Happiness writes white, wrote Motherlant, in a quotation that borders on cliché, so often is it used. The white spines of Picador Books make Nick Royle very happy indeed. He is their foremost collector and their most knowledgeable owner, guarding them in white IKEA bookshelves. This book is many things: a travelogue, a guide book, a history of a significant imprint, and a slender autobiography.
For people of a certain age Picador was the coolest imprint of them all. Burroughs, Hesse, Kafka to name but three authors and the rotating shop displays, were as much a part of the Seventies as Athena prints (often in the same shops), another step along the way for high culture for the masses, proof, in the words of Raymond Williams, that culture is ordinary. For many students they were the alternative curriculum.
How obsessive can you be? Nick has reserve collections of Picador books that are either the wrong size or colour, the B and C list. A trainspotter of the earlier meaning, Nick is obsessed with recording his acquisitions. But he is not interested in monetary gain from his collecting. He is a keeper-collector, a hoarder of the tribe. If he can buy a book in London for £2 and save £6 he will. He knows the meaning of thrift. No-one becomes wealthy through his love of white spines. His is the love of the book as art object.
The covers of his Knut Hamsun’s lead into reflections on art and publishing. He is as happy explaining how key figures, such as Sonny Mehta and Peter Straus worked with the Picador imprint, as finding a new bookshop or a book that he didn’t know was a white spine. He delights in the messages that he finds within his books from previous owners. They lead him towards a kind of micro-fiction where a story or a life is just glimpsed in passing.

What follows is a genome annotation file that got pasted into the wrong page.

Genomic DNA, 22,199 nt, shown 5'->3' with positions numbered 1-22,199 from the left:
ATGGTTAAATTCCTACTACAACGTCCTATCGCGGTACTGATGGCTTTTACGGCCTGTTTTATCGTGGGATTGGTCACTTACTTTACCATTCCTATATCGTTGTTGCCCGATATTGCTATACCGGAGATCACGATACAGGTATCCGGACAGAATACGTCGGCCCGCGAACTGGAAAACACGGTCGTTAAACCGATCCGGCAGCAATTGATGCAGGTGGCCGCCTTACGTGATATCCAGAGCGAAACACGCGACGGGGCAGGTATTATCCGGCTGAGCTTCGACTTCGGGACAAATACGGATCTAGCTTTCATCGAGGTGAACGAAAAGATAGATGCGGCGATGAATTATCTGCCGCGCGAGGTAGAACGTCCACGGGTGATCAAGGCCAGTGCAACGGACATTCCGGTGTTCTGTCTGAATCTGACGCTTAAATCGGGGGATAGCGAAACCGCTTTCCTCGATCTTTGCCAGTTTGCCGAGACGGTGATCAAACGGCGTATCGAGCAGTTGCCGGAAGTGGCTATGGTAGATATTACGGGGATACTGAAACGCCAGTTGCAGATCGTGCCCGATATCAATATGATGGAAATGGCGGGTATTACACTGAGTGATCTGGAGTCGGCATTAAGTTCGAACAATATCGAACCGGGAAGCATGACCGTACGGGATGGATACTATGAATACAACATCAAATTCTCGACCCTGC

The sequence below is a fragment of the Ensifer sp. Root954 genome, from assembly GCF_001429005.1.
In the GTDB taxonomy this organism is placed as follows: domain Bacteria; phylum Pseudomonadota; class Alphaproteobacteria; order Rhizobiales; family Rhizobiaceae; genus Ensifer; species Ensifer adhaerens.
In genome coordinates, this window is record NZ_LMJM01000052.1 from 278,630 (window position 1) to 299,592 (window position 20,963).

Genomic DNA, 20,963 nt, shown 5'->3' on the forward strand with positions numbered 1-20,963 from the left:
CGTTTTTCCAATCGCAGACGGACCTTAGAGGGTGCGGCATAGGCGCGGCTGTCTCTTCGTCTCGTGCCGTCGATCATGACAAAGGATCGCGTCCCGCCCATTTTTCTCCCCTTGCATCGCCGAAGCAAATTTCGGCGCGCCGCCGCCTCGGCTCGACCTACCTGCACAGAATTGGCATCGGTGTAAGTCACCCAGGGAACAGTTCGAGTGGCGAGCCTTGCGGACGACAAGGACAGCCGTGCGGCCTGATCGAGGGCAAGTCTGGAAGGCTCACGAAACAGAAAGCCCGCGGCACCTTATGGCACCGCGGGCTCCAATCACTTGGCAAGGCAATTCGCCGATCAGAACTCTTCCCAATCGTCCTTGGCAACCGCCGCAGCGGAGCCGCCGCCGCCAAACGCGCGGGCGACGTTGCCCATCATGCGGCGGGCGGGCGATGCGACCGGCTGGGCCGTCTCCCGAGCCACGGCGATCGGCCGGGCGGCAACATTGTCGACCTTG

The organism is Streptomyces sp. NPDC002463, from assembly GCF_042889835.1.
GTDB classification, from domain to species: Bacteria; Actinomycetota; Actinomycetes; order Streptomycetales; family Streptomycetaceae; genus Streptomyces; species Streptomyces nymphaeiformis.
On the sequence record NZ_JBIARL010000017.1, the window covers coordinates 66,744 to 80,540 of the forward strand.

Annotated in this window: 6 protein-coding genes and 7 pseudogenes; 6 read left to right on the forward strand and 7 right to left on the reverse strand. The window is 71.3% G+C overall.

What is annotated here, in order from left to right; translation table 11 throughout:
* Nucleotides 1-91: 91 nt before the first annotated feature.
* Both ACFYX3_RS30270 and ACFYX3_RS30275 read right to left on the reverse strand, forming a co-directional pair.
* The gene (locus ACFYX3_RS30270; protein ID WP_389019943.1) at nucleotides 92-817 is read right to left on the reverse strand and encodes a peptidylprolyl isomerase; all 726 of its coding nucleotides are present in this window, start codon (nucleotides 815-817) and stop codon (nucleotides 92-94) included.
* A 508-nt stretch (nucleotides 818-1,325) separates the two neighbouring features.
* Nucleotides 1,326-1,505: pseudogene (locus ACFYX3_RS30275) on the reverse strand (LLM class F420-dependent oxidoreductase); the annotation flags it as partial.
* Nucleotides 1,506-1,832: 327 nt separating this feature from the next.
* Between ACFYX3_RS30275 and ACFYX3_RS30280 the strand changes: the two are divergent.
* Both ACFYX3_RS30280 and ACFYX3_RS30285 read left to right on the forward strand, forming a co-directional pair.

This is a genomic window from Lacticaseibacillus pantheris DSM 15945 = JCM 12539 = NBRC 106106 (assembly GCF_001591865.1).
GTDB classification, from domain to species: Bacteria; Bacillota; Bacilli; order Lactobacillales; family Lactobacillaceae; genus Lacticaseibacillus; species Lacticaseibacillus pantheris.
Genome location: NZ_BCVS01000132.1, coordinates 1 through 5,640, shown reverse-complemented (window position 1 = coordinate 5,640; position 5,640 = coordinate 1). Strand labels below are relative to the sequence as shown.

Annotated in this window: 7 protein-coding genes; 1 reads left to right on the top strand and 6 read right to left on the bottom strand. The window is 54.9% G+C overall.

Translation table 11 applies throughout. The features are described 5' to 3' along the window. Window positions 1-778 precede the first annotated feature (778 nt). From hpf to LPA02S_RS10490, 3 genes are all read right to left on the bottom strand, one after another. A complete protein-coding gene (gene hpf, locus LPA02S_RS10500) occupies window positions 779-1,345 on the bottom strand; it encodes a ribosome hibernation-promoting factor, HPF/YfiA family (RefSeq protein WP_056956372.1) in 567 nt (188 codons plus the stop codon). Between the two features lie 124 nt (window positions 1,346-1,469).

If you like digressions Nick is your man, think Harold Absolon or Nicholson Baker’s The Mezzanine, or Charles Lamb, or Laurence Sterne, or that man concentrating whilst he reads on the Fallowfield Loop. The one who nearly walked into a horse near Barnoldswick or Burnley. He might be Nick but he could be his namesake or someone else altogether. It could be another book.
Now it would be possible to accumulate white spines through Abe books online but we’d miss out on the overheard conversations in the bookshops, the warm comments on most of the bookshop owners, the garlic of Paramount books in Manchester ( a reward for a purchase!), and Nicholas Royle’s self-deprecating prose. He is a polymath on the quiet. His love of surrealism, Paul Delvaux, most of all, emerges in strange dream comments.
As bookselling has become overshadowed by Waterstones, Nick reminds us that second hand bookshops are an important part of our literary culture and that an affordable library is not out of the reach of anyone. The last couple of pages include a defence of fiction that is as surprising as it is profound, worth the price of the book alone.
Any Cop?: I would like to read a book on his Orange Spines and Green Spines next. I have a feeling that there may be more to come. Buy, read, and collect this book. It might camouflage itself amongst your white spines as Nick and Salt Books would have hoped. It wouldn’t be out of place in that company.